Moneib et al., compared the clinical efficacy of PRP in the management of chronic venous leg ulcers vs. conventional treatment. In total, 40 patients with chronic venous leg ulcers were included in the study. Twenty patients were treated with autologous PRP weekly for six weeks (Group A), and 20 patients were treated with conventional treatment (compression and dressing) for six weeks (Group B). They showed a highly significant improvement in the ulcer size post-PRP therapy compared to conventional therapy. The mean change in the area of the ulcer post-PRP and conventional therapy was 4.92 ± 11.94 cm and 0.13 ± 0.27 cm, respectively, while the mean percentage improvement in the area of the ulcer post-PRP and conventional therapy was 67.6% ± 36.6% and 13.67% ± 28.06%, respectively. Their data suggested that PRP is a safe nonsurgical procedure for treating chronic venous leg ulcers [28].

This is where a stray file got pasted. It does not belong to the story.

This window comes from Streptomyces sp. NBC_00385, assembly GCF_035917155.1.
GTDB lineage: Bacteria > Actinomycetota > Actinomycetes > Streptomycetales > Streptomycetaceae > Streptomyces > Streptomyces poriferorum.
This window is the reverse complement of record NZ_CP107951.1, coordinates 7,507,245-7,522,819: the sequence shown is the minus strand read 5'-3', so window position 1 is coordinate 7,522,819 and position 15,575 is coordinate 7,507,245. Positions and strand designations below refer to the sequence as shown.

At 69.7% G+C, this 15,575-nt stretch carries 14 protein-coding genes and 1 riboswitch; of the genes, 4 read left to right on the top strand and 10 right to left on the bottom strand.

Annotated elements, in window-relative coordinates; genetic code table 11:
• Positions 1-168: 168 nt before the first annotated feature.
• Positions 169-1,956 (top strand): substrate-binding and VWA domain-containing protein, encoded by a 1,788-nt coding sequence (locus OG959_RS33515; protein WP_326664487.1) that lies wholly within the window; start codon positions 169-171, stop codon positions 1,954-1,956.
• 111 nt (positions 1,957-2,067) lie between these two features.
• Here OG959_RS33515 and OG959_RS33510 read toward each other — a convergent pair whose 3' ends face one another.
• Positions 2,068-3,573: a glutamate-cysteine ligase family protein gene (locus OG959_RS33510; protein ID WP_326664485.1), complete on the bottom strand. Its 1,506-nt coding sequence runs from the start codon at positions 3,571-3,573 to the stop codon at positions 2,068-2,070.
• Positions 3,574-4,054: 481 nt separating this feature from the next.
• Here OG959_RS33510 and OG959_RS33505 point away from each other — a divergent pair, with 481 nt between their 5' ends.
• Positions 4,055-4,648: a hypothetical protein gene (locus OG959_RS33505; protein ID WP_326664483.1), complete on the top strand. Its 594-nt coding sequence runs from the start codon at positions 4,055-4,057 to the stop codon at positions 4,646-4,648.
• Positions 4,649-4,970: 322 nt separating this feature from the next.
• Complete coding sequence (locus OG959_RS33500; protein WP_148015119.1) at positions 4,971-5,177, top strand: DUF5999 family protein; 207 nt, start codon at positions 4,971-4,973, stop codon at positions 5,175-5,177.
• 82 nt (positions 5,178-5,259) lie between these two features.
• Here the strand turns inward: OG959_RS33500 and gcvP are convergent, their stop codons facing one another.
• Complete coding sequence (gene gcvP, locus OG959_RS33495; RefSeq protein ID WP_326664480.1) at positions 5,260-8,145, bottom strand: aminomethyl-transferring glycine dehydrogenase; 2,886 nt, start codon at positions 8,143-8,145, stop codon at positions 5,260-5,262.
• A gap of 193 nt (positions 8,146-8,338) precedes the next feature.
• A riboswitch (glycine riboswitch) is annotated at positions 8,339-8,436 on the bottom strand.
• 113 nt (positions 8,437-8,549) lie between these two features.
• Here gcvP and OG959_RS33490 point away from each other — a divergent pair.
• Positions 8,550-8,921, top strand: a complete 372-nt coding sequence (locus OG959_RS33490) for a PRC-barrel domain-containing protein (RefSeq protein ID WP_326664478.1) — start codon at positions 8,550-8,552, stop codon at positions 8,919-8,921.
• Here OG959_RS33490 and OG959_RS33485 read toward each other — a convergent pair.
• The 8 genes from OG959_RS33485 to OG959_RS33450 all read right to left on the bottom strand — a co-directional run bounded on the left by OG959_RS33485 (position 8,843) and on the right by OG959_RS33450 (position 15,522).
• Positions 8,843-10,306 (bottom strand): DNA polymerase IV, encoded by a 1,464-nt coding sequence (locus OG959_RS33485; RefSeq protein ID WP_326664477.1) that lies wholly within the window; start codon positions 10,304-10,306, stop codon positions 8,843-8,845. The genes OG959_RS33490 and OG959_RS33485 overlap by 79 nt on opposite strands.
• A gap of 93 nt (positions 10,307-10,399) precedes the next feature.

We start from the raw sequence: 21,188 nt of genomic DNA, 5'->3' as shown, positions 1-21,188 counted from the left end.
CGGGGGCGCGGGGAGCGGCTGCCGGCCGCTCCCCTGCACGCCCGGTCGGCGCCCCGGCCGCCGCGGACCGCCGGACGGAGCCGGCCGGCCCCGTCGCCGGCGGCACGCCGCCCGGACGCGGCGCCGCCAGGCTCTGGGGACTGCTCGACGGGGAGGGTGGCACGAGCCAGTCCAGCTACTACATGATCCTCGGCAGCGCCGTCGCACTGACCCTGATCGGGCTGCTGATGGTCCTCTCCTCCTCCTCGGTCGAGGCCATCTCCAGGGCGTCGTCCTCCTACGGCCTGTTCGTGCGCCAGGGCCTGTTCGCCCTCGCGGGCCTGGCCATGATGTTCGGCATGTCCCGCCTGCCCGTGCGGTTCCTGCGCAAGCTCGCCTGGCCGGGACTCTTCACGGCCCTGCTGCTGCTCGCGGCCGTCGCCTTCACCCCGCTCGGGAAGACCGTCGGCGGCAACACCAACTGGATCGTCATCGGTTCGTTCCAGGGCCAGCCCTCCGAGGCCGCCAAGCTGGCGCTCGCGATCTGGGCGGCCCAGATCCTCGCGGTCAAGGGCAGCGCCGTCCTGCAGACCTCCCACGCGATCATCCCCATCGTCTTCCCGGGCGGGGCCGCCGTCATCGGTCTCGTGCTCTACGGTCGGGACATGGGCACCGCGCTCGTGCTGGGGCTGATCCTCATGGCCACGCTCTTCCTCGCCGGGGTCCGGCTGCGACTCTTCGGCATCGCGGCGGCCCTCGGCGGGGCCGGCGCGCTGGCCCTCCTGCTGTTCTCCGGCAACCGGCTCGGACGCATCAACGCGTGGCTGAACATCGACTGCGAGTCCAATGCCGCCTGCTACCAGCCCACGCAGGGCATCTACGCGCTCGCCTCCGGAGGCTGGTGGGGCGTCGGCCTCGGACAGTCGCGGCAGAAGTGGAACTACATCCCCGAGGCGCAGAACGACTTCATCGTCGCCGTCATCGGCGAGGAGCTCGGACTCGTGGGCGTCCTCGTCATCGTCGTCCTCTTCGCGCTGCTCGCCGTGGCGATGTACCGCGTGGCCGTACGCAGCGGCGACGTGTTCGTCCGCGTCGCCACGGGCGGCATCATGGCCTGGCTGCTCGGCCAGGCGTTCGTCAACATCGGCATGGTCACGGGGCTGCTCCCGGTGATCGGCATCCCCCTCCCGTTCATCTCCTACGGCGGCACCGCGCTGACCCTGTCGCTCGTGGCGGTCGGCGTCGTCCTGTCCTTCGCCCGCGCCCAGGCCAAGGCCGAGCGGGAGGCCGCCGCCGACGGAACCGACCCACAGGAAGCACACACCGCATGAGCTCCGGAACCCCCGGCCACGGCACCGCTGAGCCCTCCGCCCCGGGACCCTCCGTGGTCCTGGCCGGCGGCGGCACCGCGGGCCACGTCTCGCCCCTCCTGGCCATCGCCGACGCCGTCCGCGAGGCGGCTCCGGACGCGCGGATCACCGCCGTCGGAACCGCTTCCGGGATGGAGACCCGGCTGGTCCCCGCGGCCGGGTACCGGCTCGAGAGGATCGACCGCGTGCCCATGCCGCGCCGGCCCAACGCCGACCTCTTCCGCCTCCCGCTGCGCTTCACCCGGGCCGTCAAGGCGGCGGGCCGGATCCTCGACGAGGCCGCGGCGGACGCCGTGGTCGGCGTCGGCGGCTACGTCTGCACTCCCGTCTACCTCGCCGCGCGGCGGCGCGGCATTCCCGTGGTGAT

In another randomized controlled, open-labeled clinical trial carried out between 2014 and 2018 an eight-week study protocol was chosen or until 100% wound re-epithelialization was observed. A total of 69 patients (35 in the autologous PRP group and 34 in the control group) were included in the study. Wound size reduction, granulation tissue formation, microbiological wound bed changes and safety were evaluated. The autologous PRP group showed superiority over conventional treatment in wound bed coverage with granulation. No severe adverse events were noted during the study. Both treatment methods were considered equally safe suggesting that topical application of autologous PRP gel could be beneficial in wound size reduction and granulation tissue formation. However, treatment was also associated with more frequent microbiological wound contamination [29].